Everybody’s God; Everybody’s Country
I’m not being disrespectful when I say this: Sure, the Americans who served in war were honorable, courageous patriots — but so was every single soldier against whom they fired their rifles or dropped their bombs.
Every soldier who’s ever picked up a gun and donned her/his country’s uniform has done so in the name of god, the flag, freedom, and honor.
Oddly, only people who’ve actually been in combat really understand that truth. When former enemy combatants cross each others’ paths, they often feel a kinship, a spiritual connection.
Only the chicken hawks think honor and courage are the sole possessions of American soldiers.
Funny how the subtle use of language can change how news is presented on big-money mass media.
To wit: This AM, while driving down to Lake Monroe with Steve the Dog to catch the sunrise, I had NPR’s Morning Edition on the car radio. At the top of the hour, the news headlines came on and the anchor, a fellow named Dave Mattingly, reported that the town of Elicott City, Maryland was “just beginning to assess the damage” from flash floods that tore through it yesterday.
Steve and I first visited the Cutright ramp on the south end of the causeway where we found ourselves fogged in. We jumped back in the hot rod and crossed the causeway again to hit the larger Paynetown SRA where, we had seen from our southerly vantage point, the sun was burning off the fog. By then the 20-minutes-past-the-hour report came on. This time, Mattingly reported that officials in Elicott City were “still assessing the damage.”
See the subtle change in message brought about by the use of one little word? Twenty minutes earlier, Mattingly implied rescue workers etc. were just climbing out of bed and pulling their waders on in preparation for their work of the day. Not a half hour later, he then implied, those same workers seemingly had been at it for long hours, maybe even days.
Now, this particular example doesn’t mean much in the big scheme of things but it’s a textbook lesson in how the message can be, well, massaged. How do these little quirks and implications by minuscule variations in vocabulary affect how we perceive the news?
Honestly, it takes work to listen to or read about the news. Most people elect not to devote any real effort to that process. They want sharp, tight messages that demand nothing of them. And therein lies part of the genius of our current president. He speaks in blurbs that are rapidly digested by those who adore him and even a hell of a lot of people who think he’s a dick. Because his lines are so unchallenging, these people conclude he’s a plain speaker telling a truth.
My gals & guys, the Dems, think all they have to do is present good, cogent, often complicated arguments or explanations and the gen. public will buy their positions. Those Dem pols are not geniuses. In fact, they are woefully ignorant of the people whom they purport to represent.
Apparently, there’s a new problem among major league baseball players these days. It’s become trendy for a lot of them to wear big, dangly, diamond-laden necklaces while they play the game. And often, these dangly necklaces get snagged on their uniform jerseys or entangled in their or the opposition players’ fingers and mitts as they collide, busting open the necklaces and spilling the diamonds.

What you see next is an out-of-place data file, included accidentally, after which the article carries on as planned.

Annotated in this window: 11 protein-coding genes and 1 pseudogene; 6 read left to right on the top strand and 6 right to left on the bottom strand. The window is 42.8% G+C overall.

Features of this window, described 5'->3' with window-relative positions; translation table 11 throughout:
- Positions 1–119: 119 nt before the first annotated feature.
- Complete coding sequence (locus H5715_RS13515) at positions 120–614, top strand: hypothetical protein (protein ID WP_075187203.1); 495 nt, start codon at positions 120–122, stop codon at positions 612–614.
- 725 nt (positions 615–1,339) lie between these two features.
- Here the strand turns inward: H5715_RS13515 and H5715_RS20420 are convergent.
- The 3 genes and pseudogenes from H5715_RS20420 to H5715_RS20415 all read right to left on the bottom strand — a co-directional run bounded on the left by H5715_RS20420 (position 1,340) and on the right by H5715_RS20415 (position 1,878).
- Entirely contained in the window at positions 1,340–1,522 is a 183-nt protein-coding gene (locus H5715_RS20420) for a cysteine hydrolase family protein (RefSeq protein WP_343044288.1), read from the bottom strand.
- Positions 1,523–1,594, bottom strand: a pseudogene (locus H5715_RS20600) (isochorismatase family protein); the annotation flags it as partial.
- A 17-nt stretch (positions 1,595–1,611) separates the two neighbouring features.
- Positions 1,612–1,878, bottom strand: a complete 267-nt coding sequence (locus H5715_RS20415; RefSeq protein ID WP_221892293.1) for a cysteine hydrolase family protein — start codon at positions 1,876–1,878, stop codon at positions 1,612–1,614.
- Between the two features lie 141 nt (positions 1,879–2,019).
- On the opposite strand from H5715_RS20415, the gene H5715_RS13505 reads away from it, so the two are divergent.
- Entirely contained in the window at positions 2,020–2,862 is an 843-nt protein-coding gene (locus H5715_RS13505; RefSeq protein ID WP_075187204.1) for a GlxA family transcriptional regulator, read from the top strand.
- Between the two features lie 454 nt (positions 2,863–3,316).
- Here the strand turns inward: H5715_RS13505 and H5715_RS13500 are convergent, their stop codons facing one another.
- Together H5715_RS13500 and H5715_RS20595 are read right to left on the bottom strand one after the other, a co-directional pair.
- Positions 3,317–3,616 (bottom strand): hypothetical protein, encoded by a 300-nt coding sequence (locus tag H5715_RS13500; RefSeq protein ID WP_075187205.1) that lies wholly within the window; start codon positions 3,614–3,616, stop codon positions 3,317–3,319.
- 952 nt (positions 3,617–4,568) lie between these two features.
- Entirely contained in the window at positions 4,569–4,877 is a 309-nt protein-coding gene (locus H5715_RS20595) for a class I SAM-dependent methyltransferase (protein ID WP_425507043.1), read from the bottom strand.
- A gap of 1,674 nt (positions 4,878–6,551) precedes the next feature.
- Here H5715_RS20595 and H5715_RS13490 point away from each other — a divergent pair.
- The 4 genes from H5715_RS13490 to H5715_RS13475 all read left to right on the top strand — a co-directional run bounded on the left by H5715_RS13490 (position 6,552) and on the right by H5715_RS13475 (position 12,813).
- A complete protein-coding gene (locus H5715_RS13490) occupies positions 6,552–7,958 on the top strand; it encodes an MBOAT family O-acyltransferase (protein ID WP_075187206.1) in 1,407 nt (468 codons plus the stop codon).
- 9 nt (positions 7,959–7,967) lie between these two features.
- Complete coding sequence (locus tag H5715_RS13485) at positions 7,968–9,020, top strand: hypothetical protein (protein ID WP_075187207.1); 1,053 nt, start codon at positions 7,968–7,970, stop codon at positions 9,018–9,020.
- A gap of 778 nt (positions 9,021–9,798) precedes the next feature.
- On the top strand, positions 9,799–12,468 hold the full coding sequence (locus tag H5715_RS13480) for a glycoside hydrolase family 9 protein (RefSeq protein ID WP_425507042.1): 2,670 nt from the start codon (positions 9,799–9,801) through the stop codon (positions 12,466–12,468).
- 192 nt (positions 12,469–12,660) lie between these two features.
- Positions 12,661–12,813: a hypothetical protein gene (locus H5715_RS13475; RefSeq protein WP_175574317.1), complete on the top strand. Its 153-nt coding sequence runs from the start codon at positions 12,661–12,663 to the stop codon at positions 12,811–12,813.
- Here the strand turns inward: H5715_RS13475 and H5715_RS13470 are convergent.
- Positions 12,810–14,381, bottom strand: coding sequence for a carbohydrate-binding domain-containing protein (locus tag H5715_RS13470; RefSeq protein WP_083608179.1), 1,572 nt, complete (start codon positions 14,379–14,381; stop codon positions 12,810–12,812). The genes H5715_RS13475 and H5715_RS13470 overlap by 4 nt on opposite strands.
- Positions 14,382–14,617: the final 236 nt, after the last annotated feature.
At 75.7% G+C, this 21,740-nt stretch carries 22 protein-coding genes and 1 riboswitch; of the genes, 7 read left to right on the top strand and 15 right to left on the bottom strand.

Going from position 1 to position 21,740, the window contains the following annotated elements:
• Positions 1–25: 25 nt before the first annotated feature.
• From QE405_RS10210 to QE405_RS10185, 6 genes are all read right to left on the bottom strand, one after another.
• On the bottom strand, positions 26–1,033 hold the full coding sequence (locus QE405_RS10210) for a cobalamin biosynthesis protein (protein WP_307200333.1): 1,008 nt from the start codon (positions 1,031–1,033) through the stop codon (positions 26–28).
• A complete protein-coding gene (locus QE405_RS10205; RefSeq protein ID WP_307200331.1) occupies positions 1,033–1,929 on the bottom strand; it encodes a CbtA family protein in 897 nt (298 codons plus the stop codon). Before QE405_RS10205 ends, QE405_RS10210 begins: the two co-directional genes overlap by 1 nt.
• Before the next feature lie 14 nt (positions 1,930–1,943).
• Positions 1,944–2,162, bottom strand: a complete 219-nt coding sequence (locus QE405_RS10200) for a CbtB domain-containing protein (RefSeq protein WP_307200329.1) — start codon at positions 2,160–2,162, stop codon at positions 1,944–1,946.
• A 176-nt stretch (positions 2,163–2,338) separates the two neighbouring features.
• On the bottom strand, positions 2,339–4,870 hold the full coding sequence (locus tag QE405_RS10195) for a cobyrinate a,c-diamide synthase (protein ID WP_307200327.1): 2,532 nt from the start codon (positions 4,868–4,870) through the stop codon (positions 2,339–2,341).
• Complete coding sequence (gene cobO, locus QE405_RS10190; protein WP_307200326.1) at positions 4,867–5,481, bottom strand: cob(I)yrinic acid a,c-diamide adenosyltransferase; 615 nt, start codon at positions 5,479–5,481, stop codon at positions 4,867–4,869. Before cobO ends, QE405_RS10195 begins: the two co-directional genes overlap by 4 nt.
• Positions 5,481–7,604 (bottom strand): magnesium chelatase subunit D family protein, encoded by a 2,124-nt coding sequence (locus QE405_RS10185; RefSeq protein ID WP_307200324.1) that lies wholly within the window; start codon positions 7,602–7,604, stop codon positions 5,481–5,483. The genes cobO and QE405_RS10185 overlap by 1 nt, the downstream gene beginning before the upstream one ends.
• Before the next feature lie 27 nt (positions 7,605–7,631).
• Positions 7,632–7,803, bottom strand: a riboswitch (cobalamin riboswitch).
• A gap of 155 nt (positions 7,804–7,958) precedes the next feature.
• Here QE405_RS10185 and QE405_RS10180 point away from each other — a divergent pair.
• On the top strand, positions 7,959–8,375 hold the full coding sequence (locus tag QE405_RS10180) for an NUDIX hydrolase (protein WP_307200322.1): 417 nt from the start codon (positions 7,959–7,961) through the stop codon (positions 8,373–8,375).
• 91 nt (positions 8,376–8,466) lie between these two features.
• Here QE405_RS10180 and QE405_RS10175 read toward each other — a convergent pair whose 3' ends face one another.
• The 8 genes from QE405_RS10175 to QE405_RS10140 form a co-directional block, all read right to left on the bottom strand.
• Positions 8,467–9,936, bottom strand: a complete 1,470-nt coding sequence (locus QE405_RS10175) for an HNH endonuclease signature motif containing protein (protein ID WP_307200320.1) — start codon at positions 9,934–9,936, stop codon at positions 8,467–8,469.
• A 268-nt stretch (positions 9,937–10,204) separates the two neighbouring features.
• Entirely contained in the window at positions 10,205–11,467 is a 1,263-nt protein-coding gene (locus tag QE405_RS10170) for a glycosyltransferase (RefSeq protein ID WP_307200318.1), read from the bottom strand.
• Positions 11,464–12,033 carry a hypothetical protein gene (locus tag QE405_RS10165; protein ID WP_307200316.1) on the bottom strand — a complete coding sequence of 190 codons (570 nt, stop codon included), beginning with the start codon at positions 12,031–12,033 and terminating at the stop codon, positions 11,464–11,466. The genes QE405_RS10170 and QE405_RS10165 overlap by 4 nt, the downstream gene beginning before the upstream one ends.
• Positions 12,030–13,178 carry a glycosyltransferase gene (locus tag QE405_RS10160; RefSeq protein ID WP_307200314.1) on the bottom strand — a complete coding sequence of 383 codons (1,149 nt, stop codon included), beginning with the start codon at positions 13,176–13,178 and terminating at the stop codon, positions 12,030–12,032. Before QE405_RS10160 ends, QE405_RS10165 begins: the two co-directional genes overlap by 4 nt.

As you know, baseball is played on dirt — at least around the base paths. All those spilled little diamonds are tough to find in the dirt and occasionally, the game has to be delayed while players’ sift through the soil looking for thier precious stones.
Just a reminder that major league baseball players are, like most professional athletes, by and large, a bunch of overgrown kids whose priorities tend toward crass displays of wealth and, perhaps relatedly, the acquisition and accumulation of female sex partners.
It makes me wonder why I’m still enthralled by watching these goofy kids play their game.
The Astronaut As Artist
Alan Bean was the fourth human to walk on the moon. He and his colleague, Pete Conrad, flew down to the surface of the Earth’s natural satellite from Apollo 12, the second humaned-mission to the moon, in November, 1969.
Bean worked as an astronaut for the next six years, commanding Skylab 3 in 1973. After retiring from active flight service in 1975, he ran the Astronaut Candidate Operations and Training Group for another six years. He’d spent a total of more than 1600 hours in space and had floated around outside his space capsules in EVAs for some ten and a half hours.
When he left NASA, he elected to become a painter. Some of his former astro-mates snickered at his choice. The rest were baffled by his post-career career. They’d done things like go to work for NASA’s private vendors where they could earn scads of dough. A former astronaut becoming a painter of pictures? Well, hell, that was just weird.
When I learned what Bean had done after his astro-days, he immediately became one of my favorite American spacepeople, along with John Glenn, who’d won gobs of money as a contestant on the game show Name That Tune a few years before he sat atop a rocket. Glenn, BTW, named all 15 songs thrown at him during his appearance on the show in 1957.
Anyway, Alan Bean died last week at the age of 86. It’s going on 50 years since he walked on the men. The original few generations of astronauts either are creaky, frail old coots or they’re dead. They flew farther than any humans ever had. But they couldn’t outfly time.